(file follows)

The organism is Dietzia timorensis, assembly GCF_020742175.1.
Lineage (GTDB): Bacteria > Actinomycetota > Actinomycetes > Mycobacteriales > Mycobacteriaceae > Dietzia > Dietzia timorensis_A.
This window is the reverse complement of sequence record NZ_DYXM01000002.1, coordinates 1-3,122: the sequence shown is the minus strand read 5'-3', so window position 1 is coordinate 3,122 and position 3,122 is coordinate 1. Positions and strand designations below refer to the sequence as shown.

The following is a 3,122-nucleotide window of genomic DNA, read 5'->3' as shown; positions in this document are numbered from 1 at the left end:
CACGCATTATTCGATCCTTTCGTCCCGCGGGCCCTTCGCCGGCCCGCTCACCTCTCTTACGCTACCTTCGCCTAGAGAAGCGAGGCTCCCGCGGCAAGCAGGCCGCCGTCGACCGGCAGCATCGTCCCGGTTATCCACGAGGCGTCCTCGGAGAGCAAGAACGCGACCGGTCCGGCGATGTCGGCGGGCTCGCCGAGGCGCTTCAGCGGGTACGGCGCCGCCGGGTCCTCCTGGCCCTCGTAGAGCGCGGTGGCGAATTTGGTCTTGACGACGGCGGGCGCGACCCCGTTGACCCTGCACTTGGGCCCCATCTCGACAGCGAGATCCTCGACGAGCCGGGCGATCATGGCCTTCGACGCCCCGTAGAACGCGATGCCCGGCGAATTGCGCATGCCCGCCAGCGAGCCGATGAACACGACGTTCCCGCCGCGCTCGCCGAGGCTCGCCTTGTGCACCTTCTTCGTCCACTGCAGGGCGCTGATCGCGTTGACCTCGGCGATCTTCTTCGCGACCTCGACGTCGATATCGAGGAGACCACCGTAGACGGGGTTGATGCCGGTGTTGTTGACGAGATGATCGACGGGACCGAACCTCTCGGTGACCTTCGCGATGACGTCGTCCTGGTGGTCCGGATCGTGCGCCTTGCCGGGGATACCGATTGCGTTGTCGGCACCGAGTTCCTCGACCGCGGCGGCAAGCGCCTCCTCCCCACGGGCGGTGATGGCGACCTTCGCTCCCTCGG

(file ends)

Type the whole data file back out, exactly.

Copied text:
The organism is Dietzia timorensis, assembly GCF_020742175.1.
Lineage (GTDB): Bacteria > Actinomycetota > Actinomycetes > Mycobacteriales > Mycobacteriaceae > Dietzia > Dietzia timorensis_A.
This window is the reverse complement of sequence record NZ_DYXM01000002.1, coordinates 1-3,122: the sequence shown is the minus strand read 5'-3', so window position 1 is coordinate 3,122 and position 3,122 is coordinate 1. Positions and strand designations below refer to the sequence as shown.

The following is a 3,122-nucleotide window of genomic DNA, read 5'->3' as shown; positions in this document are numbered from 1 at the left end:
CACGCATTATTCGATCCTTTCGTCCCGCGGGCCCTTCGCCGGCCCGCTCACCTCTCTTACGCTACCTTCGCCTAGAGAAGCGAGGCTCCCGCGGCAAGCAGGCCGCCGTCGACCGGCAGCATCGTCCCGGTTATCCACGAGGCGTCCTCGGAGAGCAAGAACGCGACCGGTCCGGCGATGTCGGCGGGCTCGCCGAGGCGCTTCAGCGGGTACGGCGCCGCCGGGTCCTCCTGGCCCTCGTAGAGCGCGGTGGCGAATTTGGTCTTGACGACGGCGGGCGCGACCCCGTTGACCCTGCACTTGGGCCCCATCTCGACAGCGAGATCCTCGACGAGCCGGGCGATCATGGCCTTCGACGCCCCGTAGAACGCGATGCCCGGCGAATTGCGCATGCCCGCCAGCGAGCCGATGAACACGACGTTCCCGCCGCGCTCGCCGAGGCTCGCCTTGTGCACCTTCTTCGTCCACTGCAGGGCGCTGATCGCGTTGACCTCGGCGATCTTCTTCGCGACCTCGACGTCGATATCGAGGAGACCACCGTAGACGGGGTTGATGCCGGTGTTGTTGACGAGATGATCGACGGGACCGAACCTCTCGGTGACCTTCGCGATGACGTCGTCCTGGTGGTCCGGATCGTGCGCCTTGCCGGGGATACCGATTGCGTTGTCGGCACCGAGTTCCTCGACCGCGGCGGCAAGCGCCTCCTCCCCACGGGCGGTGATGGCGACCTTCGCTCCCTCGG